Overall, there are two basic types of sunscreens; Ones which absorb and deflect (or reflect) the sun’s rays via a chemical reaction, and lotions that block harmful sun rays—zinc oxide and titanium dioxide—which create a physical barrier against rays.
Most commercial products offer a combination of the two. When possible, avoid the following ingredients:
- PABA: Though rarely used now in sunscreens, beware of products that contain the ingredient. Forty percent of the population is sensitive to it, experiencing red, itchy skin.
- Benzophenone (benzophenone-3), homosalate, and octy-methoxycinnamate (octinoxate): These chemicals are of more concern because they have shown estrogenic activity in lab tests. Dr. Margret Schlumpf of the University of Zurich’s Institute of Pharmacology and Toxicology says they have been shown to disrupt hormones, affecting the development of the brain (particularly the hypothalamo-pituitary-gonadal system) and reproductive organs in laboratory rats. Because people are exposed simply by eating fish (where benzophenone accumulates in the fat), using sunscreen containing these chemicals unduly increases the exposure. Based on her studies, Dr. Schlumpf advises people avoid products containing benzophenone and the related chemicals above.
- Parabens (butyl-, ethyl-, methyl-, and propyl-): Parabens may also mimic estrogen, but because they are common in sunscreens, avoiding them may prove difficult.
- Padimate-O and Parsol 1789 (2-ethylhexyl-4-dimethylaminobenzoic acid and avobenzone): These two chemicals have the potential to damage DNA when illuminated with sunlight. On the skin’s surface, these chemicals do protect from UV damage; however, once absorbed into the skin, these same chemicals can prove destructive. Dr. Knowland’s research indicates that Padimate-O and Parsol 1789 “are excited by the UV energy which they absorb and become reactive, acquiring the potential to attack cellular components, including DNA.” Knowland cautions that “DNA damage inflicted by an excited sunscreen is much less capable of being repaired by naturally occurring repair mechanisms than the DNA damage inflicted by UV alone.”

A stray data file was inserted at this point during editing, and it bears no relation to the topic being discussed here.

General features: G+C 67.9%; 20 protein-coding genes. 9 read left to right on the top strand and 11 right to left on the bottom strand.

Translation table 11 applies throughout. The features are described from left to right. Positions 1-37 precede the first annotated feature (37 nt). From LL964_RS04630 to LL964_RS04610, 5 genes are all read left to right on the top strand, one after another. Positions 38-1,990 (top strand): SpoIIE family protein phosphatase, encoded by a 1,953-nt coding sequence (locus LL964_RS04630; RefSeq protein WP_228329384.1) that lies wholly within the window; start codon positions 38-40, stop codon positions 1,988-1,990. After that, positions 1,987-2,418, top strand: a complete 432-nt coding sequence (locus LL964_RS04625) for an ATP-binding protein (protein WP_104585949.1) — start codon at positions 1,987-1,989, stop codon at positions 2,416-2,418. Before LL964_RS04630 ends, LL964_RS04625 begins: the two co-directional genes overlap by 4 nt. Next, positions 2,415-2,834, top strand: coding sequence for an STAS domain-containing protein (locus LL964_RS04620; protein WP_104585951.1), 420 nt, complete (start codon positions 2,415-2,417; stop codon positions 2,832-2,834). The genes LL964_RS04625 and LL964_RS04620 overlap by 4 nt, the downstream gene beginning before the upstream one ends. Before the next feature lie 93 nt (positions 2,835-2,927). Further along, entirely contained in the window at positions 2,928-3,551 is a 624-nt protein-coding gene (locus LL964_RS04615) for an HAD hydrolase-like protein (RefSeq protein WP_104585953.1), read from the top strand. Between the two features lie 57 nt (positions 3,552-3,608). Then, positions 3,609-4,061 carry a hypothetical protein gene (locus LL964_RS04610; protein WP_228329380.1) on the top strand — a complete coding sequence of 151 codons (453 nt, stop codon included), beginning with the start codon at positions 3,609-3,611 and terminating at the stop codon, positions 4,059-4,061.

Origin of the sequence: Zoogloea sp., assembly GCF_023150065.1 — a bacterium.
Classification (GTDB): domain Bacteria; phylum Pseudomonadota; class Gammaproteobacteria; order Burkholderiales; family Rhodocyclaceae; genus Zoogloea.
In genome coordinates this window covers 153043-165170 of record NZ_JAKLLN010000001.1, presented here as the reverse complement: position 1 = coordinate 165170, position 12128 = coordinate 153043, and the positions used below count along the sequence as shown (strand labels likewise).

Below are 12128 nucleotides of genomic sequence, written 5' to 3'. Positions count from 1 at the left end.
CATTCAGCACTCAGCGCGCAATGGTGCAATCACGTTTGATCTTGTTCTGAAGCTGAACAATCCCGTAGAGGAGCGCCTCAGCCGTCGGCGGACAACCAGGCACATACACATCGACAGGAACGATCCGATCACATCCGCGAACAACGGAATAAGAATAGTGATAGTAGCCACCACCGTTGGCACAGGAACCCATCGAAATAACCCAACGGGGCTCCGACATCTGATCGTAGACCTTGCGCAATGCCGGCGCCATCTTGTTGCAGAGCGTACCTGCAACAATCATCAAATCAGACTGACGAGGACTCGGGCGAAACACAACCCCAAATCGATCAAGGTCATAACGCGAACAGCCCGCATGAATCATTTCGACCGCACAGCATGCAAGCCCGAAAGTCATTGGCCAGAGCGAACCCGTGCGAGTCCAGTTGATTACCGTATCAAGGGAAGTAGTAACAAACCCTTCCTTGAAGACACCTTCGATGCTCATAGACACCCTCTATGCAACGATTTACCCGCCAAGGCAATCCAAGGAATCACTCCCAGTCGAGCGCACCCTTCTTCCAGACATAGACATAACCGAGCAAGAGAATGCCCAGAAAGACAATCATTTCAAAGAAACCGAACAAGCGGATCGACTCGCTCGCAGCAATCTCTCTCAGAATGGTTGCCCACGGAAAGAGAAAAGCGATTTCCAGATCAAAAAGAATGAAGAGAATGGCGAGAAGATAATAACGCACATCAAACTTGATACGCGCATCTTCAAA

Which Sunscreens are Safest?
The Environmental Working Group (EWG) released the first-ever, in-depth analysis of the safety and effectiveness of more than 700 name-brand sunscreens. The new database lists products that offer the best combination of safety and effectiveness: they are formulated with the safest chemicals, are most effective at protecting against sunburn, and help prevent long-term damage caused by the sun’s UVA rays, which are linked to skin aging, wrinkling and, potentially, cancer.
The analysis found that 84 percent of 785 sunscreen products with an SPF rating of 15 or higher offer inadequate protection from the sun’s harmful rays, or contain ingredients with safety concerns. Ironically, some popular sunscreen chemicals break down when exposed to sunlight and must be formulated with stabilizing chemicals. Others penetrate the skin and present significant health concerns. This ground-breaking research is based on nearly 400 peer-reviewed studies of the 17 sunscreen chemicals approved for use in the U.S., an analysis of sunscreen ingredient toxicity linked to 60 industry and government databases on chemical hazards, coupled with customized, product-by-product assessments of protection from both UVA and UVB radiation.
Even though studies on the potential toxicity of sunscreens may not be definitive, if you’re going to use a sunscreen then why not look for a natural alternative to commercial sunscreens that contain no petrochemicals. Also, aloe vera gel on your skin works as a natural sunscreen, and helps heal a sunburn.